There is a great line in the History Boys:
‘I’m a Jew….I’m small…..I’m homosexual and I live in Sheffield…….I’m f…ed.’
Why does Posner (Bennett’s character), feel this way?
Because, I suggest he has been sold a lie. The lie goes like this: to be normal – to feel normal – you need to be middle class, white, educated, I.T. savy, and, wear branded clothing.
To be the absolute epitome of normality it would be better if you were white, male, straight, able bodied and highly rational, although a leaning towards some form of eastern spirituality may be acceptable as long as you don’t overdo it (and don’t fess up to being religious!). An interest in sport helps, as does a body which indicates that you are currently an active participant or reached some form of acceptable peak in earlier years (if this is a stretch too far try eulogising about your children). You should be able to talk knowledgeably about all things wine! One final thing, make sure you go to the right holiday destinations.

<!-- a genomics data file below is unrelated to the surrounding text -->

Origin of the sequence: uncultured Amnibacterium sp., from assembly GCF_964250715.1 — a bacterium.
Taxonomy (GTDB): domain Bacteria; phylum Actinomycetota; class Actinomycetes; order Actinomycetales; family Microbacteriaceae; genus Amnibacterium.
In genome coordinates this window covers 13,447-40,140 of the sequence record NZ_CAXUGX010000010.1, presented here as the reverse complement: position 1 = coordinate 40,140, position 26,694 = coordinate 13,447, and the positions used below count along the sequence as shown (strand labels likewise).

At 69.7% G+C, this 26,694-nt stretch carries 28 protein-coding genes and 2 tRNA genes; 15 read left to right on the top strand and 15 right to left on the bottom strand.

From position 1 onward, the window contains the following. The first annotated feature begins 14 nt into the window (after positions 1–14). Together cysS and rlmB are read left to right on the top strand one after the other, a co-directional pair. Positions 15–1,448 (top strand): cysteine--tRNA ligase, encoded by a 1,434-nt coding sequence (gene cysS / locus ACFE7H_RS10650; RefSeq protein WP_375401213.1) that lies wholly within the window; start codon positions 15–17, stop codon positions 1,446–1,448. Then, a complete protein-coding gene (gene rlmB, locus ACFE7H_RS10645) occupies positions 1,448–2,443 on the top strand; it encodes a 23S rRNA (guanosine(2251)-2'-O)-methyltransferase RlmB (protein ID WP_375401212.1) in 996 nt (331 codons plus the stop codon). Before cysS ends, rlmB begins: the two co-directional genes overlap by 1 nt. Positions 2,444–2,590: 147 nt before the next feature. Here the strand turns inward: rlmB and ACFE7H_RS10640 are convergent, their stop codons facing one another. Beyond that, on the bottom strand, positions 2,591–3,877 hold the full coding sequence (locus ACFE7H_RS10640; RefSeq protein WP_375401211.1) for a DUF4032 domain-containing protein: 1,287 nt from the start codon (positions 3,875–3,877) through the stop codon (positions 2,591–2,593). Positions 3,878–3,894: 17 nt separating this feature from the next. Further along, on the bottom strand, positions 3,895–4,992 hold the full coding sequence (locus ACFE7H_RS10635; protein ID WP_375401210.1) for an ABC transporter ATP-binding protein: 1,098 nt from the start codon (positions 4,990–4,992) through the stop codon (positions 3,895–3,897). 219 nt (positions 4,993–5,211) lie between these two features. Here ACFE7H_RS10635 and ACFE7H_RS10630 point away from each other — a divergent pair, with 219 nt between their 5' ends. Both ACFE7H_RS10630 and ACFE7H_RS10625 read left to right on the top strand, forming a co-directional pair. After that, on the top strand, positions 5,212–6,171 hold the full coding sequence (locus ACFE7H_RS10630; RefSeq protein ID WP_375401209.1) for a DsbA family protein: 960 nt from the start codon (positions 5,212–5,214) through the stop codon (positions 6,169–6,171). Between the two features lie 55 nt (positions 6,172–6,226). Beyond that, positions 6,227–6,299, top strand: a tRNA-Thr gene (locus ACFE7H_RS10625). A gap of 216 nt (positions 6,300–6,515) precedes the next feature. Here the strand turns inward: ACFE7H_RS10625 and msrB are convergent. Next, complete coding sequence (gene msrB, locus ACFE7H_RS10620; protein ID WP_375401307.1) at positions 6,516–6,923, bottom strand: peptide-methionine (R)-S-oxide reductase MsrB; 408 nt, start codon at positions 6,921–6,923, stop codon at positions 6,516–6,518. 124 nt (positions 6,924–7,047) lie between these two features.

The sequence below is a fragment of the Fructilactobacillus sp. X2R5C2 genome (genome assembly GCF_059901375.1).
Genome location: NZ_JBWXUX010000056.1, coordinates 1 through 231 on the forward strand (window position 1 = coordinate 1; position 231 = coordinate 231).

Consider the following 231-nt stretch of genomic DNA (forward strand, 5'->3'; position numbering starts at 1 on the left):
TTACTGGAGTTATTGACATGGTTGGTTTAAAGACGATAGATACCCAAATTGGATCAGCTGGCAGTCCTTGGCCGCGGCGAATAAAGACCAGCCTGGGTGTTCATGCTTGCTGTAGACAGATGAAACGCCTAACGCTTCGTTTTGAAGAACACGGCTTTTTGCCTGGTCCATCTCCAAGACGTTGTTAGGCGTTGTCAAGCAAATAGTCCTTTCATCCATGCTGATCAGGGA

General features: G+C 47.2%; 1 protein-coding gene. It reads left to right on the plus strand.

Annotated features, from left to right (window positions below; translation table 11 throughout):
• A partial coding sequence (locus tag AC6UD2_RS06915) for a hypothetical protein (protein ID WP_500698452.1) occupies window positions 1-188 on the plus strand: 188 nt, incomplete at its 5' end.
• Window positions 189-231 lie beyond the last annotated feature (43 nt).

While I’m on it, sorry, just one more thing: get yourself a fancy job title, one which slightly exaggerates your real position in the corporate hierarchy but which indicates that you do have responsibility for the P and L (even if you don’t.)
So why are these accoutrements necessary?
Because they are the modern equivalent of the fig leaves Adam and Eve used to hide their private parts in the Garden of Eden. Consumer society has sold us all a pup (and a mongrel pup at that): in order to feel normal you need the right fig leaves. Oh, but the lie gets worse: Once you have the right fig leaves you will feel normal (you won’t, you will just devote increasing amounts of time and money acquiring new and better fig leaves).
In the consumer society we are required to create an image in order to disguise our neurosis; The relationship between creator and created is inverted, we are tempted to forget that all people (even / especially short, gay, Jewish scholars from Sheffield) are made in God’s image. In God’s creation categories such as normal don’t exist.
Dr. Suess, the children’s philosopher, has an excellent handle on this: This is what he says:
‘We are all a little weird and life’s a little weird, and when we find someone whose weirdness is compatible with ours, we join up with them and fall in mutual weirdness and call it love.’
Go on make 2014 the year when you embrace your weirdness (and someone else’s too) it might be the most enriching thing you do.